Alternatively, if your application does not require all of the features provided in a report server, the ReportViewer controls can be included in Microsoft Visual Studio 2005 or later. In contrast with Reporting Services, the ReportViewer controls are distributable with an application.
Visual Studio ReportViewer Web Server and Windows Forms Controls for Embedding Reports in Custom Applications
Visual Studio provides Reporting Services functionality through a ReportViewer control that can be embedded in other applications and through a version of the Report Designer and Report Wizard that is included with Visual Studio. The control embeds report processing and viewing capabilities directly into your application. For more information about the Visual Studio Report Designer and ReportViewer controls, see Reporting Services and ReportViewer Controls in Visual Studio 2010.
Redistribution Through SQL Server Express with Advanced Services
You can include SQL Server Express in custom applications to provide an internal database engine to store and manage application data. If you want to redistribute reporting functionality in a custom application, SQL Server Express with Advanced Services includes a subset of Reporting Services features that you can use or distribute with your application. SQL Server Express is a free Web download that can be used with a separate Web download called SQL Server Express Toolkit. The SQL Server Express Toolkit provides a report authoring tool. You can use SQL Server Express with the ReportViewer controls. There are some limitations with regard to the report server SOAP endpoints. For more information, see Reporting Services in SQL Server Express with Advanced Services.
Hosting Reports in Custom Dashboards and SharePoint Sites
Because reports can accommodate and present data from a variety of sources, many organizations use the interactive reporting features of Reporting Services to distribute data in tabular, chart, and gauge formats via portal applications. Reports can be hosted in a portal page or created so that they mimic a dashboard-style Web application by embedding multiple reports, charts, gauges, and data-driven images into a single free-form report layout. Whenever tabular or graphic data needs to be incorporated into a line-of-business application, consider adding a Reporting Services report instead. For more information, see Nesting Data Regions (Report Builder 3.0 and SSRS).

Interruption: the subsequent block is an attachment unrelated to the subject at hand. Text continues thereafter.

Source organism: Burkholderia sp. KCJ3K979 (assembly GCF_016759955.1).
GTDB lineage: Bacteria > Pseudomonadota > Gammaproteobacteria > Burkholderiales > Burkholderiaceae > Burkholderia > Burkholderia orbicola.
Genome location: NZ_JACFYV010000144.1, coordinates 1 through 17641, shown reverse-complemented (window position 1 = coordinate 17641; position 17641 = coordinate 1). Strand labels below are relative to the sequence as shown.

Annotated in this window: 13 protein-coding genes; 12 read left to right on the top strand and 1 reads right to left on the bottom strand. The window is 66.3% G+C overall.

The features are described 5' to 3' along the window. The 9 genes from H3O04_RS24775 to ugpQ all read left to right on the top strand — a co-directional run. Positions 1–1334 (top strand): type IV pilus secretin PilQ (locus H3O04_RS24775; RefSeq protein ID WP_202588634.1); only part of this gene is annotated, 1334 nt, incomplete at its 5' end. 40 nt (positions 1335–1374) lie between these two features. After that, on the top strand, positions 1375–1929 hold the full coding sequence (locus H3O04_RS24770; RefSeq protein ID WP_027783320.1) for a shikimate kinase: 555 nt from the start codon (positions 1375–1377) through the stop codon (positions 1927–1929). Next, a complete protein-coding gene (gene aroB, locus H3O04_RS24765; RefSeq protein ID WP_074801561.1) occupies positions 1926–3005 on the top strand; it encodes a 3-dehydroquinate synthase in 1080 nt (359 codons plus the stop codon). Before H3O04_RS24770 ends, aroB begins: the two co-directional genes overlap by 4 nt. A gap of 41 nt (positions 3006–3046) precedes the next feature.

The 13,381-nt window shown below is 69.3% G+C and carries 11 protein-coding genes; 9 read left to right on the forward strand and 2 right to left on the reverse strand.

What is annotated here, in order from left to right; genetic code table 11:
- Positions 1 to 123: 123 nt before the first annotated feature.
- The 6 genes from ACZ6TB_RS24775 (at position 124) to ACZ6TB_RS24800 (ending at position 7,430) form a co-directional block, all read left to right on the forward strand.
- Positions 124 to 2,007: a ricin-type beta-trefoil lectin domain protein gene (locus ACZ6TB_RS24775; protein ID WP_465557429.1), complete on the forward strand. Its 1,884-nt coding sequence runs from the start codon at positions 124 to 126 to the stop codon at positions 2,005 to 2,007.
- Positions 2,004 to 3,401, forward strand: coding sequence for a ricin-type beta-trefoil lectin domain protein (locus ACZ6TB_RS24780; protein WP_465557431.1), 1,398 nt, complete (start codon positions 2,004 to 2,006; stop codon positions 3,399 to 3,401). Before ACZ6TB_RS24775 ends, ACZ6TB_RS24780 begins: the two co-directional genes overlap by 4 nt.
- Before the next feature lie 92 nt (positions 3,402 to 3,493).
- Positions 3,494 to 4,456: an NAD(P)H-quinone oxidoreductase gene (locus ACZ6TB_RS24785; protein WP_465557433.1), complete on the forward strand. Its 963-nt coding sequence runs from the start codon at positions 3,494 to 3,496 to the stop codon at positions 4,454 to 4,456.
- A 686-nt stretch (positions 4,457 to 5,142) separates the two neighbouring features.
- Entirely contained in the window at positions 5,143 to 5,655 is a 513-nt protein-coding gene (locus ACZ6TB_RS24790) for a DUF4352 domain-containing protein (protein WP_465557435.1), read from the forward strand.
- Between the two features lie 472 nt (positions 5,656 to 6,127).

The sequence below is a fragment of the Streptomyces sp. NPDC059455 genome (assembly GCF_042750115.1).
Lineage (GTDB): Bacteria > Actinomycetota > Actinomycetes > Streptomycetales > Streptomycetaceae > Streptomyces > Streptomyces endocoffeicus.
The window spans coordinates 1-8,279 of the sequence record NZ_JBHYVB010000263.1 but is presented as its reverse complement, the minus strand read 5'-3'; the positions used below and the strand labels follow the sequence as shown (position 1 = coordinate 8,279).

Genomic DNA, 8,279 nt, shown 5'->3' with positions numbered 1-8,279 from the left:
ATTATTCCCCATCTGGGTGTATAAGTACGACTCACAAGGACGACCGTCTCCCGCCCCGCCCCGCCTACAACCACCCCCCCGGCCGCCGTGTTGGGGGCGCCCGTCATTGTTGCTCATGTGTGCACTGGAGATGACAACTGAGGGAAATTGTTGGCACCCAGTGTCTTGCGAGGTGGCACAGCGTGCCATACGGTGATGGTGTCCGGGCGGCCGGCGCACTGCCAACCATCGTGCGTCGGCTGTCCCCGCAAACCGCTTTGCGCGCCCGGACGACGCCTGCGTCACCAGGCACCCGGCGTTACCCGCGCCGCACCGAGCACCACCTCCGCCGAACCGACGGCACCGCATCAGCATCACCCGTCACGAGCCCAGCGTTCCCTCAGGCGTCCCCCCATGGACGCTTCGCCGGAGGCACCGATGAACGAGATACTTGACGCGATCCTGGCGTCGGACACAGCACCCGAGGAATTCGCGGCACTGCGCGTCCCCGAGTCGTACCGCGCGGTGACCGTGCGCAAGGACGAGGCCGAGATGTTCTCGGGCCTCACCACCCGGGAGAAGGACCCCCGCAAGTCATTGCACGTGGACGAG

Building Custom Report Design and Report Management Tools
The tools and applications included with Reporting Services are based on programmatic interfaces that are available to all users. This means that you can extend or replace the applications and tools included in Reporting Services with a custom tool set. For example, if you want an alternative to the Business Intelligence Development Studio authoring environment used for Report Designer, you can develop a custom report authoring tool to replace it. To build a custom Web portal or report management tool, review the API to learn about the report server management functions that you must support. Reporting Services includes a Windows Management Instrumentation (WMI) provider that you can use to develop Windows-based tools used for server administration. For more information, see the Reporting Services Developer's Guide.
Extending Reporting Services Functionality
Reporting Services is designed for extensibility. You can create custom extensions to support additional kinds of data sources, delivery approaches, security models, and report items. When creating custom extensions, the degree of difficulty can vary considerably depending on the kind of extension you are creating and the functionality you need it to support. Data processing extensions are typically the most straightforward to create, while rendering extensions can be very difficult if you are supporting the entire report schema. For more information about extending Reporting Services functionality, see Reporting Services Extensions and Report Definition Language Reference.